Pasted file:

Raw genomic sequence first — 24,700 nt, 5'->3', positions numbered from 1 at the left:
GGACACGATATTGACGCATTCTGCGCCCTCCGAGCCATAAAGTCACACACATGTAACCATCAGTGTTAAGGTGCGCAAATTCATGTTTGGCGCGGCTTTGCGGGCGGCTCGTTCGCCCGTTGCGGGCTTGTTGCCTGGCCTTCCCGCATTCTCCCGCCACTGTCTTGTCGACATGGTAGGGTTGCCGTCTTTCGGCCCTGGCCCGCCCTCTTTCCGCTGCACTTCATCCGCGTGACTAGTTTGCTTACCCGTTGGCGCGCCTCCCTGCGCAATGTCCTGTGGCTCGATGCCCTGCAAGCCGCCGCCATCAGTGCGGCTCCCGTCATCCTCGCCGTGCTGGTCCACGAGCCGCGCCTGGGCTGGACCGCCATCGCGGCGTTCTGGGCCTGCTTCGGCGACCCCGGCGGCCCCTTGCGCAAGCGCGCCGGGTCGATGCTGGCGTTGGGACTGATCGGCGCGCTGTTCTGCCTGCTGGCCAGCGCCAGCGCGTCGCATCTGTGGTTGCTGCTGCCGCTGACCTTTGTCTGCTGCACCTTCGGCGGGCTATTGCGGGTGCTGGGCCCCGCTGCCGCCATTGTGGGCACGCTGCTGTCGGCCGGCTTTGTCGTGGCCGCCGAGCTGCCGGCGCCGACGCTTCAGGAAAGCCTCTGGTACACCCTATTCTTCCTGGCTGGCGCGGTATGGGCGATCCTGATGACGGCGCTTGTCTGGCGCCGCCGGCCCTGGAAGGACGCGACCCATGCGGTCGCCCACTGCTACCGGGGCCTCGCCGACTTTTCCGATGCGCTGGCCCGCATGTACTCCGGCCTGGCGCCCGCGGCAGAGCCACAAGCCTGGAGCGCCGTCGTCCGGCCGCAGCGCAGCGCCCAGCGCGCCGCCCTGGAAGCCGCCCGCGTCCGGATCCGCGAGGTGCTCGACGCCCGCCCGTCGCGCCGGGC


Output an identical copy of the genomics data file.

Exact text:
Raw genomic sequence first — 24,700 nt, 5'->3', positions numbered from 1 at the left:
GGACACGATATTGACGCATTCTGCGCCCTCCGAGCCATAAAGTCACACACATGTAACCATCAGTGTTAAGGTGCGCAAATTCATGTTTGGCGCGGCTTTGCGGGCGGCTCGTTCGCCCGTTGCGGGCTTGTTGCCTGGCCTTCCCGCATTCTCCCGCCACTGTCTTGTCGACATGGTAGGGTTGCCGTCTTTCGGCCCTGGCCCGCCCTCTTTCCGCTGCACTTCATCCGCGTGACTAGTTTGCTTACCCGTTGGCGCGCCTCCCTGCGCAATGTCCTGTGGCTCGATGCCCTGCAAGCCGCCGCCATCAGTGCGGCTCCCGTCATCCTCGCCGTGCTGGTCCACGAGCCGCGCCTGGGCTGGACCGCCATCGCGGCGTTCTGGGCCTGCTTCGGCGACCCCGGCGGCCCCTTGCGCAAGCGCGCCGGGTCGATGCTGGCGTTGGGACTGATCGGCGCGCTGTTCTGCCTGCTGGCCAGCGCCAGCGCGTCGCATCTGTGGTTGCTGCTGCCGCTGACCTTTGTCTGCTGCACCTTCGGCGGGCTATTGCGGGTGCTGGGCCCCGCTGCCGCCATTGTGGGCACGCTGCTGTCGGCCGGCTTTGTCGTGGCCGCCGAGCTGCCGGCGCCGACGCTTCAGGAAAGCCTCTGGTACACCCTATTCTTCCTGGCTGGCGCGGTATGGGCGATCCTGATGACGGCGCTTGTCTGGCGCCGCCGGCCCTGGAAGGACGCGACCCATGCGGTCGCCCACTGCTACCGGGGCCTCGCCGACTTTTCCGATGCGCTGGCCCGCATGTACTCCGGCCTGGCGCCCGCGGCAGAGCCACAAGCCTGGAGCGCCGTCGTCCGGCCGCAGCGCAGCGCCCAGCGCGCCGCCCTGGAAGCCGCCCGCGTCCGGATCCGCGAGGTGCTCGACGCCCGCCCGTCGCGCCGGGC